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I didn't say it was best, just the most successful
if we look at ubiquity, numbers of applications produced,
ease of use, ease of mastery, simplicity and so on.
All of these are perceptions but if we count money,
a lot more people are making money programming with
VB than C. The object framework scripting model
is successful. It has a limited application, but
so far, that limit is power, not utility at the
level where much programming goes on. If I use
MS products, VB runs in most of them and that saves a
lot effort. VB's success is precisely like HTML's
and for the same reasons.
If one doesn't use MS products, nevermind.
I understand why C or C++ is to be preferred when it comes time
to do heavy lifting. But a very large number of
programmers don't work in the warehouse or on the
code loading dock. VB definitely matters to a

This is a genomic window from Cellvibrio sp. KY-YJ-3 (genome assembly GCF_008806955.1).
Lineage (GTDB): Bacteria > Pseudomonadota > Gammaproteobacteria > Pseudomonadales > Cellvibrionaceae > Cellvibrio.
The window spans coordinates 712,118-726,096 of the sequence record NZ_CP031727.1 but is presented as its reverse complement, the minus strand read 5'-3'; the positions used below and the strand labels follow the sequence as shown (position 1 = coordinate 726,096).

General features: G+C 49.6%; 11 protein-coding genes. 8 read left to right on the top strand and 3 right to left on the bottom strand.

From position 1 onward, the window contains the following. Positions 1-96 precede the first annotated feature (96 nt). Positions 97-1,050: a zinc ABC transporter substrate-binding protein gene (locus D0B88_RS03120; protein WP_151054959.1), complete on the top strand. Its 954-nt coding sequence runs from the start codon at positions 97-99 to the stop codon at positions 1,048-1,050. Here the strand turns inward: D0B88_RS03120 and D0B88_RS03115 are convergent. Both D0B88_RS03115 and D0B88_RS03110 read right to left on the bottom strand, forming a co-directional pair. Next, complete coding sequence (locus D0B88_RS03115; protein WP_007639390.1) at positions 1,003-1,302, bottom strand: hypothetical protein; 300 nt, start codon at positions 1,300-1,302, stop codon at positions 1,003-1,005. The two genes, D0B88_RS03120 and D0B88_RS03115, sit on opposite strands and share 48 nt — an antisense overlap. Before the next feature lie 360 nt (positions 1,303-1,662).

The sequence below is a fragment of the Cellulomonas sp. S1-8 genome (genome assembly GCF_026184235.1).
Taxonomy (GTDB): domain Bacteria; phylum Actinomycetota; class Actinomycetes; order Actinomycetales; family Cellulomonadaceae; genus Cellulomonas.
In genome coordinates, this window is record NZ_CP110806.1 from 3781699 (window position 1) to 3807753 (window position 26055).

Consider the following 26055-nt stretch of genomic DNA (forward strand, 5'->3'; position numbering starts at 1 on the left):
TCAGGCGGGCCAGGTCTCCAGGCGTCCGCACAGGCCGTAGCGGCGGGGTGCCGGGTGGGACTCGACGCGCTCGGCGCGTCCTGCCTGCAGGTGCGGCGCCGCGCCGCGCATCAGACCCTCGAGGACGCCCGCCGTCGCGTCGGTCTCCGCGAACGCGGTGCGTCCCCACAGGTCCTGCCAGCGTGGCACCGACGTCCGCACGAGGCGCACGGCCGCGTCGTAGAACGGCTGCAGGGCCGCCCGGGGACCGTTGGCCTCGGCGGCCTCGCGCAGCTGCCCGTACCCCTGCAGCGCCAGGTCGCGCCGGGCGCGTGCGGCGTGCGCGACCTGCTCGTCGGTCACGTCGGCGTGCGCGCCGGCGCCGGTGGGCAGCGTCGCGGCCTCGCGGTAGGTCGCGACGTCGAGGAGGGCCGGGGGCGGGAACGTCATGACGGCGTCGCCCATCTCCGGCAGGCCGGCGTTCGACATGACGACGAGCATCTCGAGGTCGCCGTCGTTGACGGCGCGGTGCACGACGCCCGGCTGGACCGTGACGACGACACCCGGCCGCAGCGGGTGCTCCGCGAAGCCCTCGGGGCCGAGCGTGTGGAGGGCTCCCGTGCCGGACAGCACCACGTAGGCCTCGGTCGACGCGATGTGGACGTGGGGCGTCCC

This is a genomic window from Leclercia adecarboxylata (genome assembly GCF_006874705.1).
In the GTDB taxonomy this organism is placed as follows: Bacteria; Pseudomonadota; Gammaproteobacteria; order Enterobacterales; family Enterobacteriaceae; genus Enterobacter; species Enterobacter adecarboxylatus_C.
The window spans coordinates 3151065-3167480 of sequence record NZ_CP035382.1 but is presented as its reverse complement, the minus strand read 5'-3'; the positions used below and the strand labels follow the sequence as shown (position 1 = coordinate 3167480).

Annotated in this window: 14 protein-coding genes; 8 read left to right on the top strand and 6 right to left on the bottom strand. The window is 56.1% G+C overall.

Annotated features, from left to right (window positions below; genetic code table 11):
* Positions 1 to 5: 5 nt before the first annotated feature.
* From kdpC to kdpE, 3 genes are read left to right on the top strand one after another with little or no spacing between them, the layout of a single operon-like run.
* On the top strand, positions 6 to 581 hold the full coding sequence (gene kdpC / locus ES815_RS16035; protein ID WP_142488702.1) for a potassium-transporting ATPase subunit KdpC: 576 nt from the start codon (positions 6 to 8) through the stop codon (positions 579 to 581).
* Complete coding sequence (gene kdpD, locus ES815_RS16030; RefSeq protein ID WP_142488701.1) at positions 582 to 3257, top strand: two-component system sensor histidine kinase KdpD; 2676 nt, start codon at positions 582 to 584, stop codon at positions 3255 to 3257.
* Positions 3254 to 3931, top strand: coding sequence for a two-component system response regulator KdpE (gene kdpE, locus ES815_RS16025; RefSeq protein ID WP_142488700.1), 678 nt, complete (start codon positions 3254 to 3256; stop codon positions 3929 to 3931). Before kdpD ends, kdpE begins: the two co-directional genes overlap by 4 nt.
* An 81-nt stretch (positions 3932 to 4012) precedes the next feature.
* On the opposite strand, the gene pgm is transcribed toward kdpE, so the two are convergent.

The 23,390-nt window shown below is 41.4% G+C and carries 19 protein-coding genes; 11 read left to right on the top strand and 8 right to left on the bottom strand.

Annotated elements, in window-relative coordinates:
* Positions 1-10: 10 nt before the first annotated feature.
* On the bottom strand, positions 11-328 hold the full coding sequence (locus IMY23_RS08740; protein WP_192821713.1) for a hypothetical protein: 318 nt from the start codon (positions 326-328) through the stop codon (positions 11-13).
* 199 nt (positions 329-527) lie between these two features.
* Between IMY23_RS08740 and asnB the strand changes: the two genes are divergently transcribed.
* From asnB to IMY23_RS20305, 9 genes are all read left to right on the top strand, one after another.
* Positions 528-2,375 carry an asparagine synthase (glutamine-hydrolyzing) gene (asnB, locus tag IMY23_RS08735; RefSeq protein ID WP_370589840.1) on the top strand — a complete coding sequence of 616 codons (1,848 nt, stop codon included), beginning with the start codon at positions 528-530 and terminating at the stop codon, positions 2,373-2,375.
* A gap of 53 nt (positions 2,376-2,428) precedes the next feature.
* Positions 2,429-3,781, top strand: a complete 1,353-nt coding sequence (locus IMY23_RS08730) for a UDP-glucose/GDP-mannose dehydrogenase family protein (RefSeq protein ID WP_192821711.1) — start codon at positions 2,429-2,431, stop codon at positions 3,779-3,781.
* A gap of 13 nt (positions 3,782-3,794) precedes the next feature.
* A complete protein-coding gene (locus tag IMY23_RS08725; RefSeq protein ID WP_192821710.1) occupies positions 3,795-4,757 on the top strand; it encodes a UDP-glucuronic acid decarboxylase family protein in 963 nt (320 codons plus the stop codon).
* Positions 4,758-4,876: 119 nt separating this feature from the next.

very large group of programmers, and Tim is dead
wrong; it isn't struggling with the web at all.
It is beginning to dominate it. :-)
From: Uche Ogbuji [mailto:firstname.lastname@example.org]
> VB is a very successful programming language,
> probably the most successful one to date for
> all of the reasons Tim cited originally.
Probably the wrong thread on which to nit-pick, but I highly doubt this
Measuring the success of programming languages is very hard, but I find it
near impossible to think of a criterion by which C is not *by far* the most
successful language ever. Whether longevity of active usage, total number of
LOC deployed, number of language implementations, number of derivative
languages, variety of practical uses applied, words written about it, etc...
I'd also place FORTRAN and SQL before Visual Basic, and I'd have some
difficulty over the relative placement of Java and VB.